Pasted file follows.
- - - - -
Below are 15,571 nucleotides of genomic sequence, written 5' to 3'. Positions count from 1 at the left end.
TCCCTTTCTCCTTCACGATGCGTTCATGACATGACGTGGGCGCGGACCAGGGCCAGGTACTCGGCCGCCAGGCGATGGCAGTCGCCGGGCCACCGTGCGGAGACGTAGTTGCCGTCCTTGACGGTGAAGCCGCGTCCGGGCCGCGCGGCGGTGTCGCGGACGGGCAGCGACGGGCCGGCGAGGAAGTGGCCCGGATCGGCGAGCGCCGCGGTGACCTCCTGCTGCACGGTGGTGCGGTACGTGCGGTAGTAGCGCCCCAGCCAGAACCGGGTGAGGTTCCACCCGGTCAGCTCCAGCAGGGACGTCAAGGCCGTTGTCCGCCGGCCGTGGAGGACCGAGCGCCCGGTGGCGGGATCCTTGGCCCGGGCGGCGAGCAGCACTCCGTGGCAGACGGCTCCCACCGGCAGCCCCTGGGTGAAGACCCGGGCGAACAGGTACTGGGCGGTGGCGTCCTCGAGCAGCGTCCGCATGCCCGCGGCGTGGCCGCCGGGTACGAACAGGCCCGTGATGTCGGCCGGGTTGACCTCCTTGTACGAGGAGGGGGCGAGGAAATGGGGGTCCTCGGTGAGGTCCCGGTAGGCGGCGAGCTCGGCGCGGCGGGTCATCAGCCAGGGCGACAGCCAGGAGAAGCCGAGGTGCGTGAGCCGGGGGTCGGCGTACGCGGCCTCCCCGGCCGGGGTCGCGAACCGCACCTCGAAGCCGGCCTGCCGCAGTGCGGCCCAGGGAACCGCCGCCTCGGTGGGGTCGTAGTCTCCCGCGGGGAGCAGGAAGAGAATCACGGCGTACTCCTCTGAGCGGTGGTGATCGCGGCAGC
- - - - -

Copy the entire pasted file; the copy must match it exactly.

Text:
Below are 15,571 nucleotides of genomic sequence, written 5' to 3'. Positions count from 1 at the left end.
TCCCTTTCTCCTTCACGATGCGTTCATGACATGACGTGGGCGCGGACCAGGGCCAGGTACTCGGCCGCCAGGCGATGGCAGTCGCCGGGCCACCGTGCGGAGACGTAGTTGCCGTCCTTGACGGTGAAGCCGCGTCCGGGCCGCGCGGCGGTGTCGCGGACGGGCAGCGACGGGCCGGCGAGGAAGTGGCCCGGATCGGCGAGCGCCGCGGTGACCTCCTGCTGCACGGTGGTGCGGTACGTGCGGTAGTAGCGCCCCAGCCAGAACCGGGTGAGGTTCCACCCGGTCAGCTCCAGCAGGGACGTCAAGGCCGTTGTCCGCCGGCCGTGGAGGACCGAGCGCCCGGTGGCGGGATCCTTGGCCCGGGCGGCGAGCAGCACTCCGTGGCAGACGGCTCCCACCGGCAGCCCCTGGGTGAAGACCCGGGCGAACAGGTACTGGGCGGTGGCGTCCTCGAGCAGCGTCCGCATGCCCGCGGCGTGGCCGCCGGGTACGAACAGGCCCGTGATGTCGGCCGGGTTGACCTCCTTGTACGAGGAGGGGGCGAGGAAATGGGGGTCCTCGGTGAGGTCCCGGTAGGCGGCGAGCTCGGCGCGGCGGGTCATCAGCCAGGGCGACAGCCAGGAGAAGCCGAGGTGCGTGAGCCGGGGGTCGGCGTACGCGGCCTCCCCGGCCGGGGTCGCGAACCGCACCTCGAAGCCGGCCTGCCGCAGTGCGGCCCAGGGAACCGCCGCCTCGGTGGGGTCGTAGTCTCCCGCGGGGAGCAGGAAGAGAATCACGGCGTACTCCTCTGAGCGGTGGTGATCGCGGCAGC